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Beasts of the Southern Wild

Beasts of the Southern Wild

Released 19 October 2012
Director Benh Zeitlin

Quvenzhané Wallis, Dwight Henry, Levy Easterly, Lowell Landes, Pamela Harper, Gina Montana, Amber Henry
Writer(s) Lucy Alibar, Benh Zeitlin

Michael Gotwald, Dan Janvey, Josh Penn
Origin United States
Running Time 93 minutes
Genre Drama, fantasy
Rating TBC

Into the wild.

Shot on a miniscule budget in southern Louisiana by first time director Benh Zeitlin Beasts of the Southern Wild is a mystical drama with elements of fantasy running through it. Its amateur cast fit completely within its setting, while its documentary like style adds a feeling of intense reality.

The film is a simple (yet highly symbolic) story of a little girl growing up in a world that is coming to an end around her. Of course it is easy to interpret Beasts of the Southern Wild as an environmental fable, and that certainly is part of it. But the core of the story is very much the people, and this is where the film really shines.

The heart of Beasts of the Southern Wild is the fantastic performance from six year old actress Quvenzhané Wallis as Hushpuppy –a tough, fearless yet incredibly fragile child being raised by her father Wink (Dwight Henry) in the fictional bayou community known as the Bathtub. Located at the tail end of Louisiana’s southernmost tip, the Bathtub is isolated from the rest of society by a massive levee, and life is growing more difficult for Hushpuppy and the community around her as the water level rises and her whole world is in danger of being washed away.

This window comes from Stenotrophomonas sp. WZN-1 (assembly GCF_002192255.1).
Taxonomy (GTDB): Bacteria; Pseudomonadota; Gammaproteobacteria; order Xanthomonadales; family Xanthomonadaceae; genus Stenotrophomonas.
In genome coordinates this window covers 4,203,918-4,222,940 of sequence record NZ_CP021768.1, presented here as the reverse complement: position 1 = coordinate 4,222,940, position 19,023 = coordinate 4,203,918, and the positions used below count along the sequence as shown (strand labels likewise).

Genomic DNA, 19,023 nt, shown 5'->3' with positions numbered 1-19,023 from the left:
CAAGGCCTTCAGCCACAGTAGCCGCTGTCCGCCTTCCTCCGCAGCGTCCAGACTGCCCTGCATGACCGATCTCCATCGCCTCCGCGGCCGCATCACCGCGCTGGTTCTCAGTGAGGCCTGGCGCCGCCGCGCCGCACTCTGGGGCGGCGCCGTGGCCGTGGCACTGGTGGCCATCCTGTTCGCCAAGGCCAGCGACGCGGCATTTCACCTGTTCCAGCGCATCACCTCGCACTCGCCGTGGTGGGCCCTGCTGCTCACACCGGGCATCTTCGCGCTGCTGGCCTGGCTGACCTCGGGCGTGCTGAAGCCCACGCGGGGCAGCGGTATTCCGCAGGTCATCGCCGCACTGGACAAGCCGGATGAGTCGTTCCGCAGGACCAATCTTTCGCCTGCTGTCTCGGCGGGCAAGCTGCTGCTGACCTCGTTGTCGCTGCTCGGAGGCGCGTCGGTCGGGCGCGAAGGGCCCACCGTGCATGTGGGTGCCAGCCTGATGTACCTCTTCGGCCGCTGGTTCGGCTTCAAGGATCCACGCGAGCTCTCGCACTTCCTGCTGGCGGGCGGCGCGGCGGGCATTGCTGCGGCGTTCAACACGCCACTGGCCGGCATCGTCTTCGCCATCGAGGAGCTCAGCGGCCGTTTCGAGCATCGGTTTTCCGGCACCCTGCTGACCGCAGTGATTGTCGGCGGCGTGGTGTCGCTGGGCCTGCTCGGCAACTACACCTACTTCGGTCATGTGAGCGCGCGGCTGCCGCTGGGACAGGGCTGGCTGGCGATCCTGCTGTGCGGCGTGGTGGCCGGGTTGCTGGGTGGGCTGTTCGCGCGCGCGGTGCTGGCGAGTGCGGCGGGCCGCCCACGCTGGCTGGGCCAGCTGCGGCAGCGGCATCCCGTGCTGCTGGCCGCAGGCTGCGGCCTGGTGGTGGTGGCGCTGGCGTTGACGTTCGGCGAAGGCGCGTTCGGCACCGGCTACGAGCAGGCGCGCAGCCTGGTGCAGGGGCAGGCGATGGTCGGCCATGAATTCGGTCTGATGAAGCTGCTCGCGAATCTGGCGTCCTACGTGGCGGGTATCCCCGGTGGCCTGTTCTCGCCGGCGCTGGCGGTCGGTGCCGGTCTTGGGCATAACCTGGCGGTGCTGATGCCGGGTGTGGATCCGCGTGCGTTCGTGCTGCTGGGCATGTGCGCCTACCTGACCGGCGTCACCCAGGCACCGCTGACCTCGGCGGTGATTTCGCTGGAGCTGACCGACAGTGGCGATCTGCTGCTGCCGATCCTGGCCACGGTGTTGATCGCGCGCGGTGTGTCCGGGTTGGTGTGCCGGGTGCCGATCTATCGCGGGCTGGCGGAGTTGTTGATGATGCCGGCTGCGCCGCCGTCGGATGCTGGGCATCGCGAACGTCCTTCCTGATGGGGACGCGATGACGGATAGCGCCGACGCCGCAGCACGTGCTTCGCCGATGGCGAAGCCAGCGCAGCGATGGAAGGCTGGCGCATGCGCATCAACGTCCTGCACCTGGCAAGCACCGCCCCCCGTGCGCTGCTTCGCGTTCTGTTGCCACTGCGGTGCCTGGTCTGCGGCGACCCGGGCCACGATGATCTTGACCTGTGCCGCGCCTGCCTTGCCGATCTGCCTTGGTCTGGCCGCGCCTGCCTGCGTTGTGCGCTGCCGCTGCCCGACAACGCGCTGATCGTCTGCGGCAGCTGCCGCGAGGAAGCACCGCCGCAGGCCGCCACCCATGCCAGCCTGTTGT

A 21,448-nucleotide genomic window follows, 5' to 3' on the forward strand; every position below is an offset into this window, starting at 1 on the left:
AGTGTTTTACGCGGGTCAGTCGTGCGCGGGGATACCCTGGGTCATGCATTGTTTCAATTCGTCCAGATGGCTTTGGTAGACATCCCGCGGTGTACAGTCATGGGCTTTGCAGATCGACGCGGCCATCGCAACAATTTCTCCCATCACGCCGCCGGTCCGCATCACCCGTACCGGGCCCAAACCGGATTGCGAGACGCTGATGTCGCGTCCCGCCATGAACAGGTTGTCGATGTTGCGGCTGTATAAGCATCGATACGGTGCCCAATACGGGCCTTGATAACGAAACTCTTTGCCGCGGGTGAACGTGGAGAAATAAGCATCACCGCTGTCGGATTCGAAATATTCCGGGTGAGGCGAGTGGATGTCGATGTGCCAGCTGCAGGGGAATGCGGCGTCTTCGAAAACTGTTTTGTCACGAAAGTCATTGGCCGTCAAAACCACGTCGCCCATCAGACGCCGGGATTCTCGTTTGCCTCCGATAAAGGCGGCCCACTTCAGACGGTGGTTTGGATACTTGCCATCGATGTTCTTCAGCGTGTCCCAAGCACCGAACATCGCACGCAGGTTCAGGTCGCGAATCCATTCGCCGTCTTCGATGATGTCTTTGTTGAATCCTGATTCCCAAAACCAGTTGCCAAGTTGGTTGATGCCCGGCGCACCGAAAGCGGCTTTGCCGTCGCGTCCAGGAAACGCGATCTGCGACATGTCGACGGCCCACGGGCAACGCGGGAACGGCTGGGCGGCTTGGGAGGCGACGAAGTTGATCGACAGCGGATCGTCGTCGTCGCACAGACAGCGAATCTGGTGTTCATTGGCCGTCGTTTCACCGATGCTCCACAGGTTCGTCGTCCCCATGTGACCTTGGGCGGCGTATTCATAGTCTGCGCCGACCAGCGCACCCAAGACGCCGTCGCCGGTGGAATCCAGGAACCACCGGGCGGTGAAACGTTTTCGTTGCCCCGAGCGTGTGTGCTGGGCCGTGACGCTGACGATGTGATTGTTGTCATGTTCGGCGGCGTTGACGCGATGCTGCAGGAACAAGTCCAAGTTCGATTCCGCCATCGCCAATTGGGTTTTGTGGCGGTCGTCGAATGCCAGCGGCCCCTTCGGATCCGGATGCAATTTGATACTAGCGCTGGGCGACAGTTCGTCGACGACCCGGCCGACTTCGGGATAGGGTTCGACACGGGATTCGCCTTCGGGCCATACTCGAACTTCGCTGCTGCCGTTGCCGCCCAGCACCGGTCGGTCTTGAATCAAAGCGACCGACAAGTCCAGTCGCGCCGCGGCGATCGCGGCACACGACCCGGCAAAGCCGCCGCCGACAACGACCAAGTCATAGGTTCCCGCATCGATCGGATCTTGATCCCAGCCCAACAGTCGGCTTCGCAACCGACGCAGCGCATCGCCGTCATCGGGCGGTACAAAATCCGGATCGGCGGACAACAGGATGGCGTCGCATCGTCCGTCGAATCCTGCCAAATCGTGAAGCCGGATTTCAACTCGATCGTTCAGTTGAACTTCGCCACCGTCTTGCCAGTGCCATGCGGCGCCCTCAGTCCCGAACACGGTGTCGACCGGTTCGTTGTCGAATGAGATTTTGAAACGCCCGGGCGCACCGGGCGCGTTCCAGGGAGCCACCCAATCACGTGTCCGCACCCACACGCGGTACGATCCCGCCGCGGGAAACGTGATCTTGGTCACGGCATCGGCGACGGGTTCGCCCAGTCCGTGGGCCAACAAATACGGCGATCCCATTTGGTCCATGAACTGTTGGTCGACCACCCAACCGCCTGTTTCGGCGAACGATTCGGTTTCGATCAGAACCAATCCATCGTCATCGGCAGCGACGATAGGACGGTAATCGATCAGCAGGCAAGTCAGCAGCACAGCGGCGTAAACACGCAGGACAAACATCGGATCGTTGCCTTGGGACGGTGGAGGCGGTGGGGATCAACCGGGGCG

Although neither Wallis nor Henry are professional actors, they have an amazing father/daughter chemistry. The way in which Wink teaches Hushpuppy the skills she needs to survive in their harsh environment is intense and even scary at times, as he almost never treats her like a little girl, but rather as his equal. Hushpuppy in turn has an incredible wilful strength, which she draws on when Wink’s health starts to fail and the world as she knows it comes crashing down around her. Some of the best scenes are entirely wordless, yet alive with the vivid movement of life as Hushpuppy struggles to eke out a living.

While too much voiceover narration is almost always a bad thing in film, it works to incredible effect in Beasts of the Southern Wild. Quvenzhané Wallis speaks with such confidence and authority that her age is almost forgotten, and she becomes something more of a timeless narrator while still viewing the world through the innocence of a child. Beasts of the Southern Wild transports the viewer into the amazing world of Hushpuppy, and it is impossible to view this film and not be profoundly effected by its fairytale like quality.

In some ways Beasts of the Southern Wild is reminiscent of Guillermo Del Toro’s Pan’s Labyrinth. It is at heart a fantasy story, but it is one that is totally at home in our modern world. The only difference is that Beasts of the Southern Wild is even more contemporary, taking place in a world of melting ice-caps, rising sea levels and global warming. But like any good fairytale, the moral of the story is subtly contained, and the real driving the force behind the narrative is the strength of the characters. The fact that the main character is so small and vulnerable, yet at the same time totally fearless ensures that Beasts of the Southern Wild drags its audience along by compassion, and never delivers a moral lecture.

Beasts of the Southern Wild has already been a big hit on the festival circuit, and Quvenzhané Wallis’s performance in particular getting the brunt of the praise. It has even been suggest that she may get an Oscar nomination for the role. If you don’t believe that someone so young could give such a strong performance, then I recommend you check out this film as soon as possible.

- Bernard O’Rourke